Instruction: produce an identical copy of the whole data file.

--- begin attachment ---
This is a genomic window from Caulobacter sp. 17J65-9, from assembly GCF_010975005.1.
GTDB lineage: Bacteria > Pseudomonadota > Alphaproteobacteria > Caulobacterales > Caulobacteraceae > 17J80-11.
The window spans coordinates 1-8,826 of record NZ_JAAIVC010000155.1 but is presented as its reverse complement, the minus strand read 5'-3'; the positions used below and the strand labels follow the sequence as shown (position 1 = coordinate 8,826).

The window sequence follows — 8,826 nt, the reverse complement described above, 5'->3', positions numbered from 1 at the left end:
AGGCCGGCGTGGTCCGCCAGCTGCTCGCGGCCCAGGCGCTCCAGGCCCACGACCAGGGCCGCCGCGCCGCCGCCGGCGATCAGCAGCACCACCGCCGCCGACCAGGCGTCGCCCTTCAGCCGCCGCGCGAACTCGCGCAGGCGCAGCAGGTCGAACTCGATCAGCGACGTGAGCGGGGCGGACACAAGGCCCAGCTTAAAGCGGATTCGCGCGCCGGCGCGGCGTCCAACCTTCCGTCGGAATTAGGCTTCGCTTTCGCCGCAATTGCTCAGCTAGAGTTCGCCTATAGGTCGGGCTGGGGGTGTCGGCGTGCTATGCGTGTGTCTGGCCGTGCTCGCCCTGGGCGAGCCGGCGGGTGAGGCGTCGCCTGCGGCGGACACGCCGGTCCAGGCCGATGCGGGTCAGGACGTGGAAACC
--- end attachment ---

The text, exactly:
This is a genomic window from Caulobacter sp. 17J65-9, from assembly GCF_010975005.1.
GTDB lineage: Bacteria > Pseudomonadota > Alphaproteobacteria > Caulobacterales > Caulobacteraceae > 17J80-11.
The window spans coordinates 1-8,826 of record NZ_JAAIVC010000155.1 but is presented as its reverse complement, the minus strand read 5'-3'; the positions used below and the strand labels follow the sequence as shown (position 1 = coordinate 8,826).

The window sequence follows — 8,826 nt, the reverse complement described above, 5'->3', positions numbered from 1 at the left end:
AGGCCGGCGTGGTCCGCCAGCTGCTCGCGGCCCAGGCGCTCCAGGCCCACGACCAGGGCCGCCGCGCCGCCGCCGGCGATCAGCAGCACCACCGCCGCCGACCAGGCGTCGCCCTTCAGCCGCCGCGCGAACTCGCGCAGGCGCAGCAGGTCGAACTCGATCAGCGACGTGAGCGGGGCGGACACAAGGCCCAGCTTAAAGCGGATTCGCGCGCCGGCGCGGCGTCCAACCTTCCGTCGGAATTAGGCTTCGCTTTCGCCGCAATTGCTCAGCTAGAGTTCGCCTATAGGTCGGGCTGGGGGTGTCGGCGTGCTATGCGTGTGTCTGGCCGTGCTCGCCCTGGGCGAGCCGGCGGGTGAGGCGTCGCCTGCGGCGGACACGCCGGTCCAGGCCGATGCGGGTCAGGACGTGGAAACC